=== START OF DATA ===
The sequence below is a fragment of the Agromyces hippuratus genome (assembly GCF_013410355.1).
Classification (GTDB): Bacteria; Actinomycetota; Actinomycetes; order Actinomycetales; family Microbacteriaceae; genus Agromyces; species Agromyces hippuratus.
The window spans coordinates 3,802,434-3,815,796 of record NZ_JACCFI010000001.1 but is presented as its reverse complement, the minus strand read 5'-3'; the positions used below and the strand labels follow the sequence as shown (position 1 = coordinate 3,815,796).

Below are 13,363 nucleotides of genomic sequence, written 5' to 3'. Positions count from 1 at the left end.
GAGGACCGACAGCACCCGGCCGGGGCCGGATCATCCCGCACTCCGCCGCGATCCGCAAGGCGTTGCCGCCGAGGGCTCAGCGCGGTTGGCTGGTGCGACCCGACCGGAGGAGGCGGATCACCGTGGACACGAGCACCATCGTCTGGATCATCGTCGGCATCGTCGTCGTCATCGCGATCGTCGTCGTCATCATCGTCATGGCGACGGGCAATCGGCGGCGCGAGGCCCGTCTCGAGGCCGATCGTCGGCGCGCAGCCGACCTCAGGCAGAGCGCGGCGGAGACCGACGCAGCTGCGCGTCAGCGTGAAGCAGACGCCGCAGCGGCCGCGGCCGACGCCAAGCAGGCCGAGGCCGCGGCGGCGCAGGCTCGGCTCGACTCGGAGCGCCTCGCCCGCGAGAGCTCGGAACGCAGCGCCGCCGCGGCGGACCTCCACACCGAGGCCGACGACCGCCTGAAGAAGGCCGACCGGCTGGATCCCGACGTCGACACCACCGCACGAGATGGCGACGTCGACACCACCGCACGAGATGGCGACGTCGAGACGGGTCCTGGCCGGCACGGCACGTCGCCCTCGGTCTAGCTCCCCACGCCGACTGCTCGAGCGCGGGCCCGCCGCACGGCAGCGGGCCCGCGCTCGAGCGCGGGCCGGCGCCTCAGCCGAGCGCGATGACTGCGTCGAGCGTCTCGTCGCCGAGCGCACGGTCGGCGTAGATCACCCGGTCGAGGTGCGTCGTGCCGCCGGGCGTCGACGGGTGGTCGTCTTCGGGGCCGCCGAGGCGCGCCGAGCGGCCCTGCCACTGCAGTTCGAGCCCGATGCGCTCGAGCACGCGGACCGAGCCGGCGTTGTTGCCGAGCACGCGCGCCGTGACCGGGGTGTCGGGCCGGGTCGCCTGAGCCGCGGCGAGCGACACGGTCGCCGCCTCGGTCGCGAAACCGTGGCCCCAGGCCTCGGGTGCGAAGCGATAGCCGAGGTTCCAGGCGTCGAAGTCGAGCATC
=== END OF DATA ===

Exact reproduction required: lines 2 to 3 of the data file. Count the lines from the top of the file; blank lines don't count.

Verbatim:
Classification (GTDB): Bacteria; Actinomycetota; Actinomycetes; order Actinomycetales; family Microbacteriaceae; genus Agromyces; species Agromyces hippuratus.
The window spans coordinates 3,802,434-3,815,796 of record NZ_JACCFI010000001.1 but is presented as its reverse complement, the minus strand read 5'-3'; the positions used below and the strand labels follow the sequence as shown (position 1 = coordinate 3,815,796).